Cindy Bischof thought her breakup with a longtime boyfriend would go smoothly after he agreed to move out of her house. But Michael Giroux quickly turned hostile, writing up a plan to destroy her home and following through with it.
Terrified after Giroux, 60, spray-painted every wall and piece of furniture in her Arlington Heights home last spring, the 43-year-old real estate broker moved swiftly to secure a protective order from a Cook County judge that prohibited him from contacting her.When he violated the order on two occasions, including an attempt to hang himself on her patio, she didn't hesitate to press charges that landed him in jail for two months followed by home confinement.
To relatives and prosecutors, it appeared that Bischof was taking all the necessary steps to stay safe and that the legal system was delivering protection.
But after Giroux was released from home confinement this month, he showed up at Bischof's office in Elmhurst armed with a .38-caliber revolver. When she tried to get into her car, he shot her repeatedly then turned the gun on himself.
The March 7 slaying-suicide and the wrenching ordeal that led to it illustrate the harsh realities of domestic violence and the limitations of the system designed to address it.
A woman's risk of being seriously injured or killed by an intimate partner increases when she breaks off the relationship. In certain cases, a protective court order is not enough and the only viable option is for a woman to either enter a shelter or relocate, experts say.
Most people killed by an intimate partner are women. Nationwide, the number has declined in recent decades from about 2,900 in 1976 to 1,510 in 2005, according to the U.S. Justice Department. In Chicago, the numbers also dropped, ranging in recent years from 20 to 50, with unofficial figures showing nearly 40 slain in 2007.
Despite the declines, the cases occur with numbing frequency in the Chicago area.
In 2005, the former husband of Therese Pender of River Forest allegedly beat her to death with a hammer as she walked home from work, authorities say. The former husband is awaiting trial. That year, a 14-year-old girl found her mother, Cathy Lamonica, shot to death in her Park Ridge home. Authorities say her former husband had killed her, then took his own life.
In 2007, the body of Nailah Franklin was found in woods in Calumet City. Her former boyfriend has been charged.
Research has identified danger signs -- such as suicide attempts and losing interest in work, both of which Giroux displayed -- that point to an increased likelihood of murder. A program in the Cook County state's attorney's office was created to identify high-risk cases and actively prosecute them.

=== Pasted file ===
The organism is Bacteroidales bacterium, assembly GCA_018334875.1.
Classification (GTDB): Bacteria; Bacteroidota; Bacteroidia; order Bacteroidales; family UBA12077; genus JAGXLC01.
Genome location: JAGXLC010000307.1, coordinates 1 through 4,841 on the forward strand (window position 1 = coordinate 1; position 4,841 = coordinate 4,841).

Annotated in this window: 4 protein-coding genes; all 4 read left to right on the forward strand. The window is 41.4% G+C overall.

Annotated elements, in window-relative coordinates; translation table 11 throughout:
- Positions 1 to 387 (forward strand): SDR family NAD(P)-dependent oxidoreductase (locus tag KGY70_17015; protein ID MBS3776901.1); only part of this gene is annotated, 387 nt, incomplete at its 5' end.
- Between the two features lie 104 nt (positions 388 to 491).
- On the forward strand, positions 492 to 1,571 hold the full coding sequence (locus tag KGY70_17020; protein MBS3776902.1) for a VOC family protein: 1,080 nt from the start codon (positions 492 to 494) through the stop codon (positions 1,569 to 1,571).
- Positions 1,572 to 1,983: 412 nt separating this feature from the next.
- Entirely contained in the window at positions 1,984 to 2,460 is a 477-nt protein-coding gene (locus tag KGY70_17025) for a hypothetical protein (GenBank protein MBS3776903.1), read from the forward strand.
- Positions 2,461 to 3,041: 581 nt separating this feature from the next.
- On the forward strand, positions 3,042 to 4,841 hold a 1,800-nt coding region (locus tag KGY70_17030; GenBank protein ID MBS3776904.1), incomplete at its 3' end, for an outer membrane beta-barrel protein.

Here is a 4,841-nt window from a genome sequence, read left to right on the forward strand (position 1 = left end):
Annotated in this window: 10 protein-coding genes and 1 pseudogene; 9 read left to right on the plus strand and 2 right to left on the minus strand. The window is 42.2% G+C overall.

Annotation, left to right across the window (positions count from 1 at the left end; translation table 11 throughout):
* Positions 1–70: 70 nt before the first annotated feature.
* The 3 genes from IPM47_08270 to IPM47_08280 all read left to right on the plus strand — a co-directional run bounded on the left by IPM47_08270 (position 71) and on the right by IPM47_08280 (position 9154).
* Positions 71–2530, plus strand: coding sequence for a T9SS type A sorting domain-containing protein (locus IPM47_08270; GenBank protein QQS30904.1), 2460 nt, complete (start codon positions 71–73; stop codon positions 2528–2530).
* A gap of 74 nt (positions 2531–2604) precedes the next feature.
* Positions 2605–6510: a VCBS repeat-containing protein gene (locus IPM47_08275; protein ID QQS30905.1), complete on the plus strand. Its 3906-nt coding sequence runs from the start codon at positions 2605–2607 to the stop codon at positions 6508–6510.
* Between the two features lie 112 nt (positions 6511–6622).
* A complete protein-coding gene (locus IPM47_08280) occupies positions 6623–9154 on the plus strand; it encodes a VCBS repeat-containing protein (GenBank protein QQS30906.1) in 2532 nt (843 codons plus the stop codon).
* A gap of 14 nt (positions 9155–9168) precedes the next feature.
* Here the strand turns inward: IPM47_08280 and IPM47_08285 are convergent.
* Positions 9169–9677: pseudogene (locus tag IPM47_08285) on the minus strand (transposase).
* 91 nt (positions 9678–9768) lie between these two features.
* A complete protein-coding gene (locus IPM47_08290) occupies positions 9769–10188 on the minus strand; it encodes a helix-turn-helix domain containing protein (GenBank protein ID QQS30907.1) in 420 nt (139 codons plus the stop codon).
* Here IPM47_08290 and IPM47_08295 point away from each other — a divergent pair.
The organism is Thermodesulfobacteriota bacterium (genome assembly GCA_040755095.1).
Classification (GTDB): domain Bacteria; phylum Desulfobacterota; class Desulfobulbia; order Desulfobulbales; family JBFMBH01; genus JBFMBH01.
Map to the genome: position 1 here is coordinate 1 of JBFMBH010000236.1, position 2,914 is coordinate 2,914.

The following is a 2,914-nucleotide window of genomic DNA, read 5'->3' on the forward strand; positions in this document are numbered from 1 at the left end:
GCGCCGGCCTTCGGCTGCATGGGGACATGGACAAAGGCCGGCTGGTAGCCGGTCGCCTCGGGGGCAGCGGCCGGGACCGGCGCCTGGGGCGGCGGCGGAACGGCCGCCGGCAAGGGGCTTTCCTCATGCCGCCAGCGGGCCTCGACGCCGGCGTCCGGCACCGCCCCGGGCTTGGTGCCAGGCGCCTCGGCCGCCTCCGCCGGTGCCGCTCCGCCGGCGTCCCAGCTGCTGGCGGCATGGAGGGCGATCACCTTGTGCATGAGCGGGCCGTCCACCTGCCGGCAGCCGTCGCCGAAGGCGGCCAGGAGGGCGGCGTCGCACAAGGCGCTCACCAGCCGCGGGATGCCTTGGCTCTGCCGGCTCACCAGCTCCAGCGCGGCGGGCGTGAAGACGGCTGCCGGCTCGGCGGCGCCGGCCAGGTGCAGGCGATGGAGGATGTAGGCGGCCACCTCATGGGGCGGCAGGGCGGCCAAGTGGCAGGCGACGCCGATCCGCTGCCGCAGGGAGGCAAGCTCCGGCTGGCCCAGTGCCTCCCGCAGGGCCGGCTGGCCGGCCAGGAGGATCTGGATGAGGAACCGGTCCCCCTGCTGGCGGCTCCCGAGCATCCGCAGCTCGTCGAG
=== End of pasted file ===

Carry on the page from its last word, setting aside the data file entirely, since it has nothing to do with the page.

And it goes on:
But as Giroux demonstrated, some people are not deterred by aggressive prosecution.
Bischof's family and other victims say the state should provide additional legal protections, such as mandatory electronic monitoring of people who have protective orders against them.
"If they're doing everything they can and this still happens, the laws need to be changed," said Bischof's brother, Michael Bischof of Barrington.
In the early 1980s, Illinois enacted a law that granted comprehensive protections to domestic violence victims, such as banning abusers from the home. Soon thereafter, Cook County created a court for such cases. In 1997, the state's attorney's office created a unit to prosecute the cases.
Today, the Illinois Domestic Violence Act is seen as one of the strongest laws of its kind in the country, said Dawn Dalton, executive director of the Chicago Metropolitan Battered Women's Network. Still, victims and their advocates see flaws in the legal system. If someone violates an order of protection, the person is supposed to face legal consequences, in some cases jail.
But some police officers, prosecutors and judges can be dismissive of violations, allowing harassment, stalking and other abusive behavior to continue, said Jennifer Greene, director of legal advocacy at Family Rescue, an organization that helps victims of domestic abuse in Cook County.
That was not the case with Bischof, who secured a two-year order of protection against Giroux last June after he vandalized her house. After pleading guilty to vandalism, he was ordered to serve time in Cook County Jail and underwent a psychiatric evaluation.